Very long-winded article this! It concludes: “In summary, we might remember ‘other sheep’ as the broader term, encompassing all of God’s servants having the hope of living forever on earth. It includes the more limited category of sheeplike ones today who are being gathered as a ‘great crowd’ with the hope of living right through the impending great tribulation. Most of those loyal Christians alive today are of the ‘other sheep,’ and they are [or technically will be] part of the ‘great crowd’ as well. It is worth repeating that, fine as it is to be clear on these specifics, there is no need for any Christian to be overly word conscious​—what might be called word critical. Paul warned about some who were ‘puffed up with pride’ and involved in ‘debates about words…’ If we personally recognize certain distinctions between terms, fine. Yet, we need not, either outwardly or inwardly, be critical of another who may not use Biblical terms quite as precisely.”

Phew! So that was The Watchtower April 15th, 1995 p. 31 telling us that technically speaking the “great crowd” are those that survive the great tribulation. So David Schafer was just being technical when he referred to those with an earthly hope being “prospective members of the great crowd”. It’s nothing new. It’s always been that way, certainly since 1995 when that Watchtower was published.

Okay, so let’s return to Jake’s live stream. Shifting to those with a heavenly hope now, Jake said, “I’ve always heard the opposite, that you could lose your anointed calling.” Then a bit later Lil said, “Isn’t this like what they normally do before they will release, like… new light? Like, they will casually throw some stuff in different talks to make sure this is, like, stuff people are kind of prepped for already, and then they will give an official announcement about it. So it kind of makes me wonder if this will be something that gets touched on at this year’s annual meeting.”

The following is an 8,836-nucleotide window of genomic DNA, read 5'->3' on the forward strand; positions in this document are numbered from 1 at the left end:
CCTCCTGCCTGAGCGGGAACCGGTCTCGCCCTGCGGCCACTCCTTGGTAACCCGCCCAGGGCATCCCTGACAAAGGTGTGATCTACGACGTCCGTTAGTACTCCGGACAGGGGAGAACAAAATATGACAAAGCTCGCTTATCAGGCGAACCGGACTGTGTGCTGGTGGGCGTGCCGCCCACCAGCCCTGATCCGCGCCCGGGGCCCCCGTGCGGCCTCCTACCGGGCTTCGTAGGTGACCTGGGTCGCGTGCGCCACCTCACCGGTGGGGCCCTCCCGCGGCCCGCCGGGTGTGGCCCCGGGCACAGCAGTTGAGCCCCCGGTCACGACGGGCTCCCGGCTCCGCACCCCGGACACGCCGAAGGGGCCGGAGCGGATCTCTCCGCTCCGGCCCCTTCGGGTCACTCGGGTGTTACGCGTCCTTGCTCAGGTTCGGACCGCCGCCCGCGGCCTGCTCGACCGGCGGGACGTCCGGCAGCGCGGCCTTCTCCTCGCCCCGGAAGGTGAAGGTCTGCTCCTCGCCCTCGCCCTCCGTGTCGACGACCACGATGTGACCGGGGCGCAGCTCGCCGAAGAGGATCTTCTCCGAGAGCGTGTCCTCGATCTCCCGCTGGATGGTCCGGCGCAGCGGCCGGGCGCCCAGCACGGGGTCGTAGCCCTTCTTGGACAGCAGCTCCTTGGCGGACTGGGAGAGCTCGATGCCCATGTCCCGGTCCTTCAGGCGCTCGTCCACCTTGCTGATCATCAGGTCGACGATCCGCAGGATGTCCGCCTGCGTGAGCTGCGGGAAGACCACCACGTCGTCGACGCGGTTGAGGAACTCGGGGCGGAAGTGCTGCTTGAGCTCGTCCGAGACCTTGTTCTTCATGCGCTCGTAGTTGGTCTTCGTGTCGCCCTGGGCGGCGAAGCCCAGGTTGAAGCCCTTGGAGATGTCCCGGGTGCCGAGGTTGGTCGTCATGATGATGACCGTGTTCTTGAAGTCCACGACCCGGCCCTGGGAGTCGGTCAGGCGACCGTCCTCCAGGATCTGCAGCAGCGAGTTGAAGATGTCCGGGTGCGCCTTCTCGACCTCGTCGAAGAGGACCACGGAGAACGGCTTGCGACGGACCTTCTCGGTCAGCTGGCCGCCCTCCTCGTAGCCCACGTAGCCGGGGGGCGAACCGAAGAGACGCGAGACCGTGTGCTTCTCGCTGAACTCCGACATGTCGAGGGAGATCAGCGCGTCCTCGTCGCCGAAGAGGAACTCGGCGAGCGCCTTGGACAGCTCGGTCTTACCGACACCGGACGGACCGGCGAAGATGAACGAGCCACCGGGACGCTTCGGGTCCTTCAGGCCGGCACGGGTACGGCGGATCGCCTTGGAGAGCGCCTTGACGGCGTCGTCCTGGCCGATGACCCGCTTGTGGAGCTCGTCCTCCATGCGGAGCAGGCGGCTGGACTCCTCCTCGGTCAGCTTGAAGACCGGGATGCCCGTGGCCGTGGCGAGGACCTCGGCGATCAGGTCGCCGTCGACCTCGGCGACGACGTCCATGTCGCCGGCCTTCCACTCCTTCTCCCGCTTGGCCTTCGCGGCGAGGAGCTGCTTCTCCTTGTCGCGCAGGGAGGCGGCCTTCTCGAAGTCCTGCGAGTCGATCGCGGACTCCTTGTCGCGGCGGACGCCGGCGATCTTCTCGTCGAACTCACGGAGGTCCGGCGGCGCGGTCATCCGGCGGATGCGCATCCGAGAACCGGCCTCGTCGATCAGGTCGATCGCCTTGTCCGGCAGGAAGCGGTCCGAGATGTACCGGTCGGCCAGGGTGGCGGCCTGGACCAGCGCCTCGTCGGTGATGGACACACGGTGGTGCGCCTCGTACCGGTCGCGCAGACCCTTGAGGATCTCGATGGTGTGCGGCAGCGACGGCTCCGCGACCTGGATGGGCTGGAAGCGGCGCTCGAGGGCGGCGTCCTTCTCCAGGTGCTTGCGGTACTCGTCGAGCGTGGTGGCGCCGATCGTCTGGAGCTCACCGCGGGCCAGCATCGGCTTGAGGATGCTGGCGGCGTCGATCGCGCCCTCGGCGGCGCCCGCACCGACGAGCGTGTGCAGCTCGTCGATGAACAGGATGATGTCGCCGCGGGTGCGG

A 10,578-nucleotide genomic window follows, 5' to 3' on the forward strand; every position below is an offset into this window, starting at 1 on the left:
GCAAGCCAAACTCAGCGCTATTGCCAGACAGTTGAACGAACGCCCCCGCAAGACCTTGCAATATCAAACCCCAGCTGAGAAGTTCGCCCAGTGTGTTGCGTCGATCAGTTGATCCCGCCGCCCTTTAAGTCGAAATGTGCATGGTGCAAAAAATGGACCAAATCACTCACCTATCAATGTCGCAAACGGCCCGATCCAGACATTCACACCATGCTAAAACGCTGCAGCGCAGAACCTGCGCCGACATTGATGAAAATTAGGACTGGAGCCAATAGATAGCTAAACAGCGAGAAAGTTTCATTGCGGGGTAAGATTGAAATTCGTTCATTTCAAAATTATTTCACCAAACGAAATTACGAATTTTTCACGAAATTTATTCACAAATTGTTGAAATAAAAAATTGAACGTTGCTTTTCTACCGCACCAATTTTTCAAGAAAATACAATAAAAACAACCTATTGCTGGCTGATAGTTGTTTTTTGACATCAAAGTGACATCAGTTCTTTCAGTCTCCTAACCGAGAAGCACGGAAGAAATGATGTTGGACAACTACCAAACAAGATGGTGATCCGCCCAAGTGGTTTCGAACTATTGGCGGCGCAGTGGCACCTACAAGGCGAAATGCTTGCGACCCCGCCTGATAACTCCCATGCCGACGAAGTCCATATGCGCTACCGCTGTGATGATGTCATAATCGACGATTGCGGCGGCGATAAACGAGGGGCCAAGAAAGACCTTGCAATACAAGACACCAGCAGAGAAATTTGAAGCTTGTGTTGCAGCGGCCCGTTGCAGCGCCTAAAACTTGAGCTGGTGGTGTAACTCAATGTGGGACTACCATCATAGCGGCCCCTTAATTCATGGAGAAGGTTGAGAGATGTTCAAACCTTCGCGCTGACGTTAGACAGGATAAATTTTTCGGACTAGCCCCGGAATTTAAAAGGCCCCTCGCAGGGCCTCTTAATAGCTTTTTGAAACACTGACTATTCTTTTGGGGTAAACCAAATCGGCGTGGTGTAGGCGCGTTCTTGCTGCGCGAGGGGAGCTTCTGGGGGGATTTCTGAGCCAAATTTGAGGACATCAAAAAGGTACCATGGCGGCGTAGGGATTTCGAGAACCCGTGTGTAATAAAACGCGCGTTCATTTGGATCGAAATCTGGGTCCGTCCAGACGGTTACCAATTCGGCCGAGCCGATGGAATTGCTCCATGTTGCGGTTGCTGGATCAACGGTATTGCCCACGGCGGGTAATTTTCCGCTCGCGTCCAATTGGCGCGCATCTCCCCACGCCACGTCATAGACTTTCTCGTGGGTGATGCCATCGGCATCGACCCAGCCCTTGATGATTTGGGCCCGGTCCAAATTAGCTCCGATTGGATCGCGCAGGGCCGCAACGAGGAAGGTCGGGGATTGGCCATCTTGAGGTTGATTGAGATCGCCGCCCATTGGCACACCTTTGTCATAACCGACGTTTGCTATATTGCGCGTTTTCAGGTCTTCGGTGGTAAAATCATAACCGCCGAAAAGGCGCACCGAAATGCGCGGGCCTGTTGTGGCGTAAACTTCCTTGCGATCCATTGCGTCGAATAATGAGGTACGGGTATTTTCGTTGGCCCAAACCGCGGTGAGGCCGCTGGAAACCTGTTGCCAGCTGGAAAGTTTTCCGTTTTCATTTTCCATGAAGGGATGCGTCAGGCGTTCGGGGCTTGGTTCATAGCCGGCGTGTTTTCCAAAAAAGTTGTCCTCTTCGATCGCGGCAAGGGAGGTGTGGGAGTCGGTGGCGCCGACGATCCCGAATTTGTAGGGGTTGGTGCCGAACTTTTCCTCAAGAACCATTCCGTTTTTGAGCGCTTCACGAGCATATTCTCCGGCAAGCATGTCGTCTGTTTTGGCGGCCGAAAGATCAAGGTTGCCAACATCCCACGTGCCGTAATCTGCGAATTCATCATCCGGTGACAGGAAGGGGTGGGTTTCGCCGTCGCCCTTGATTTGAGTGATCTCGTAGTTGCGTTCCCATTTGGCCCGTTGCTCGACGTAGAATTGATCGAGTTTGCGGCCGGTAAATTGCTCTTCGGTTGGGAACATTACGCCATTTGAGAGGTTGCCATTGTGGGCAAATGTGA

Jake then dropped in with, “And now it’s you’re anointed for life,” and Lil concurred saying, “They have an angle. I know they do. I just don’t know where it’s going.”

Okay. Where do I start unpacking this? Yes, David Schafer is definitely slipping in one of those aforementioned “spiritual gems” here. Let’s just recap what he said: “… prospective members of the great crowd have been declared righteous as friends of God as Abraham was… Today they’re serving alongside God’s spirit anointed ones who are declared righteous for life”—with the emphasis on “for life”.

So, two groups of people with, seemingly, two “levels” of assigned righteousness. The “great crowd”—or prospective members of the great crowd if I want to “debate about words” are, what was it?—”righteous as friends of God” and the “anointed” who are “declared righteous for life.” Now, I agree, on face value, it looks like David Schafer has just made a shocking “new light” statement about the anointed, that they are “righteous for life” meaning… what exactly? What does “for life” mean? To any normal person if you have something “for life” it usually means “forever”, so I can see why some in the ex-JW community are thinking this is “new light”, and maybe even some Witnesses that listened to that talk were thinking, “This is new light.”

In the past, we’ve been reminded that even the “status” of being anointed is only provisional. Even the Bible states this in Revelation 17:14—the anointed who get to fight with Jesus at Armageddon are referred to as having not just been “called and chosen” but also as having remained “faithful.”